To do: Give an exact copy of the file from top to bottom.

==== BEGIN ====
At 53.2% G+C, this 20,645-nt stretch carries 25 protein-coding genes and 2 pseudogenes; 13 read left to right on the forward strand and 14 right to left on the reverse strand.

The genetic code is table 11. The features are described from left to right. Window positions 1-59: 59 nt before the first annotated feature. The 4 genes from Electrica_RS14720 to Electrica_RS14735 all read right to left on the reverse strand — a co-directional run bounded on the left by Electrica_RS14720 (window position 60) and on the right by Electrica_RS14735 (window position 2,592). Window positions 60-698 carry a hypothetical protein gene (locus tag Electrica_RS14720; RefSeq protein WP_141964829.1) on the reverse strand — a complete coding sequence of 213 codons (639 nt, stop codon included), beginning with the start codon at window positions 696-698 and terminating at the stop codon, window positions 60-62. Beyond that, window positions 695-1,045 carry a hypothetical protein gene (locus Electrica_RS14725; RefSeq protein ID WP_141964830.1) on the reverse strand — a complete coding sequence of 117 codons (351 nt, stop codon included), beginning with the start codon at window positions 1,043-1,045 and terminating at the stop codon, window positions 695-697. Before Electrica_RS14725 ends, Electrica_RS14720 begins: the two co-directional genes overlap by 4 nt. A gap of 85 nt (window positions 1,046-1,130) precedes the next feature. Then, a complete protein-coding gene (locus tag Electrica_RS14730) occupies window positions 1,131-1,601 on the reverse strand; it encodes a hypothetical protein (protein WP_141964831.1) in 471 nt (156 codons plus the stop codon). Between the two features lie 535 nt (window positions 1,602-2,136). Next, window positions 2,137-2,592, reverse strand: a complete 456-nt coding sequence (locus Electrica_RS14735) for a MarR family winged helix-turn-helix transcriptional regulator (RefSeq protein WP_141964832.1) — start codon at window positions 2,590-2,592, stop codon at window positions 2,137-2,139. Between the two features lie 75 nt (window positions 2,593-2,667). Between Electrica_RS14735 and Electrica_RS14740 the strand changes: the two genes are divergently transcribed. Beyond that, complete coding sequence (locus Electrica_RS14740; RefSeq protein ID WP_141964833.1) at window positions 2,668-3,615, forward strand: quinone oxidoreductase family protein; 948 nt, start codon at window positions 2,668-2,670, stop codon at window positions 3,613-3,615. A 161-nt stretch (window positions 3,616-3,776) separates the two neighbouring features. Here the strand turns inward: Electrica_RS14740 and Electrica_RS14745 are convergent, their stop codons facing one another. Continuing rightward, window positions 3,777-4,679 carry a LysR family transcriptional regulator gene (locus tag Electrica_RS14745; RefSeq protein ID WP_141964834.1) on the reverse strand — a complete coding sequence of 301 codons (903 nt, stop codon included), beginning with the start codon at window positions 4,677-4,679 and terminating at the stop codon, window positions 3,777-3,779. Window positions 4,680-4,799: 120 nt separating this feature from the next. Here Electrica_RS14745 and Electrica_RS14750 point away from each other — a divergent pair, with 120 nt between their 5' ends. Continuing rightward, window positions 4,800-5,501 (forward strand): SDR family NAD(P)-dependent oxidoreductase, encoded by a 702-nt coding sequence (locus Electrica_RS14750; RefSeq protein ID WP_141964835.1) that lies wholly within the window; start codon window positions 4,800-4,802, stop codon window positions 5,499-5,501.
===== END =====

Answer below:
At 53.2% G+C, this 20,645-nt stretch carries 25 protein-coding genes and 2 pseudogenes; 13 read left to right on the forward strand and 14 right to left on the reverse strand.

The genetic code is table 11. The features are described from left to right. Window positions 1-59: 59 nt before the first annotated feature. The 4 genes from Electrica_RS14720 to Electrica_RS14735 all read right to left on the reverse strand — a co-directional run bounded on the left by Electrica_RS14720 (window position 60) and on the right by Electrica_RS14735 (window position 2,592). Window positions 60-698 carry a hypothetical protein gene (locus tag Electrica_RS14720; RefSeq protein WP_141964829.1) on the reverse strand — a complete coding sequence of 213 codons (639 nt, stop codon included), beginning with the start codon at window positions 696-698 and terminating at the stop codon, window positions 60-62. Beyond that, window positions 695-1,045 carry a hypothetical protein gene (locus Electrica_RS14725; RefSeq protein ID WP_141964830.1) on the reverse strand — a complete coding sequence of 117 codons (351 nt, stop codon included), beginning with the start codon at window positions 1,043-1,045 and terminating at the stop codon, window positions 695-697. Before Electrica_RS14725 ends, Electrica_RS14720 begins: the two co-directional genes overlap by 4 nt. A gap of 85 nt (window positions 1,046-1,130) precedes the next feature. Then, a complete protein-coding gene (locus tag Electrica_RS14730) occupies window positions 1,131-1,601 on the reverse strand; it encodes a hypothetical protein (protein WP_141964831.1) in 471 nt (156 codons plus the stop codon). Between the two features lie 535 nt (window positions 1,602-2,136). Next, window positions 2,137-2,592, reverse strand: a complete 456-nt coding sequence (locus Electrica_RS14735) for a MarR family winged helix-turn-helix transcriptional regulator (RefSeq protein WP_141964832.1) — start codon at window positions 2,590-2,592, stop codon at window positions 2,137-2,139. Between the two features lie 75 nt (window positions 2,593-2,667). Between Electrica_RS14735 and Electrica_RS14740 the strand changes: the two genes are divergently transcribed. Beyond that, complete coding sequence (locus Electrica_RS14740; RefSeq protein ID WP_141964833.1) at window positions 2,668-3,615, forward strand: quinone oxidoreductase family protein; 948 nt, start codon at window positions 2,668-2,670, stop codon at window positions 3,613-3,615. A 161-nt stretch (window positions 3,616-3,776) separates the two neighbouring features. Here the strand turns inward: Electrica_RS14740 and Electrica_RS14745 are convergent, their stop codons facing one another. Continuing rightward, window positions 3,777-4,679 carry a LysR family transcriptional regulator gene (locus tag Electrica_RS14745; RefSeq protein ID WP_141964834.1) on the reverse strand — a complete coding sequence of 301 codons (903 nt, stop codon included), beginning with the start codon at window positions 4,677-4,679 and terminating at the stop codon, window positions 3,777-3,779. Window positions 4,680-4,799: 120 nt separating this feature from the next. Here Electrica_RS14745 and Electrica_RS14750 point away from each other — a divergent pair, with 120 nt between their 5' ends. Continuing rightward, window positions 4,800-5,501 (forward strand): SDR family NAD(P)-dependent oxidoreductase, encoded by a 702-nt coding sequence (locus Electrica_RS14750; RefSeq protein ID WP_141964835.1) that lies wholly within the window; start codon window positions 4,800-4,802, stop codon window positions 5,499-5,501.